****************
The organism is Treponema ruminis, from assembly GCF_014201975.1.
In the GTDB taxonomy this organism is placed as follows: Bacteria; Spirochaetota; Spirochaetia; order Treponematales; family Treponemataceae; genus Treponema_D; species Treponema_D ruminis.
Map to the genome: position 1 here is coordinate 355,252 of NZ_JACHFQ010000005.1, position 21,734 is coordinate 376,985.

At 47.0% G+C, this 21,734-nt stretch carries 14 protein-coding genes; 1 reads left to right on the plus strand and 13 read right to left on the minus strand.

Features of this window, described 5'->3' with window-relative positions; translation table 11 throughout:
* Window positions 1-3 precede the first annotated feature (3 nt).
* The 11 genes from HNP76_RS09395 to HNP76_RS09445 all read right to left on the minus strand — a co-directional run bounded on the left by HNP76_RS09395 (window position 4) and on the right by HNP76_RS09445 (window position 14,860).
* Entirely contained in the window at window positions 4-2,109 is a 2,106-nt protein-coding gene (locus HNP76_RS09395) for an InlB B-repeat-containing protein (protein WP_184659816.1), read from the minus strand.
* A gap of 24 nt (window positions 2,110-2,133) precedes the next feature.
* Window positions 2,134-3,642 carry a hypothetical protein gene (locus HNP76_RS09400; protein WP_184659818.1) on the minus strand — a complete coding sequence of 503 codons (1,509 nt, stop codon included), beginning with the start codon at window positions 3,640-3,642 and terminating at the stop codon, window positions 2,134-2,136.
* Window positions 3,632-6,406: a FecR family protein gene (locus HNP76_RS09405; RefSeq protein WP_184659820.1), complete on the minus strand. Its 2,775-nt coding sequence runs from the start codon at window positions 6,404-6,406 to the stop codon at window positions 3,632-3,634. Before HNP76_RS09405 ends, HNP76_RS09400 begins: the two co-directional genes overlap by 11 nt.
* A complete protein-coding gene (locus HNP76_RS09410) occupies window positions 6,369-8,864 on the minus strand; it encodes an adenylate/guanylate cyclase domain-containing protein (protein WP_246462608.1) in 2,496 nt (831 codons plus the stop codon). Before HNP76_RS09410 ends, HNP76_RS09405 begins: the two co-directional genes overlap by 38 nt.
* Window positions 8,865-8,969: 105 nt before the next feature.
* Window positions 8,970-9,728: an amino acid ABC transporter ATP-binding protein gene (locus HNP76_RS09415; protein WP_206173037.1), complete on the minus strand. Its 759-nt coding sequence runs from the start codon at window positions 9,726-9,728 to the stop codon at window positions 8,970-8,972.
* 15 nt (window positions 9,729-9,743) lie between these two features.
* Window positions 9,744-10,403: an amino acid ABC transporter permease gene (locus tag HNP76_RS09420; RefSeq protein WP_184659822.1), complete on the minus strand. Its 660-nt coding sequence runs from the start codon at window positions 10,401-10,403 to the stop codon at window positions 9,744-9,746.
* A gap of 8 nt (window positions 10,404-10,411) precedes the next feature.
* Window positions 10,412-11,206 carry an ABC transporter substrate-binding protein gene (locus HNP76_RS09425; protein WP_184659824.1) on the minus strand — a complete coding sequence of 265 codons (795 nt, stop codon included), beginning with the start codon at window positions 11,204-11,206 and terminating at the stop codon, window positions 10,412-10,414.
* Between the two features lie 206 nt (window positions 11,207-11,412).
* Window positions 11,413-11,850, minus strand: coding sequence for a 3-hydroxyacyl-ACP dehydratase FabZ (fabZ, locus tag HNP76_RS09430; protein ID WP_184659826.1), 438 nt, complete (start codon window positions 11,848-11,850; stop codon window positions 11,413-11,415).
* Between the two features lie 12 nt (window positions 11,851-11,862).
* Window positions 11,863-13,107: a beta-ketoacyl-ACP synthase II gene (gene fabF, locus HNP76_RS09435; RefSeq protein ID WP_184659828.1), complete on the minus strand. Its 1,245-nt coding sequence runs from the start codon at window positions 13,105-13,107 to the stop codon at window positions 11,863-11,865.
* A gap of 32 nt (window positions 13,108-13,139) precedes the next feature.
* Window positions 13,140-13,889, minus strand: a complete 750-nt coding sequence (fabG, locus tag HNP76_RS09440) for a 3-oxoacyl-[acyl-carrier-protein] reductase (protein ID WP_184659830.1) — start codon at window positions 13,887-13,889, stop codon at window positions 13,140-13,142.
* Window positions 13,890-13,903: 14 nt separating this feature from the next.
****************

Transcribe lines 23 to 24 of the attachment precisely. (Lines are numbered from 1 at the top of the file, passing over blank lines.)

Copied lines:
* A gap of 32 nt (window positions 13,108-13,139) precedes the next feature.
* Window positions 13,140-13,889, minus strand: a complete 750-nt coding sequence (fabG, locus tag HNP76_RS09440) for a 3-oxoacyl-[acyl-carrier-protein] reductase (protein ID WP_184659830.1) — start codon at window positions 13,887-13,889, stop codon at window positions 13,140-13,142.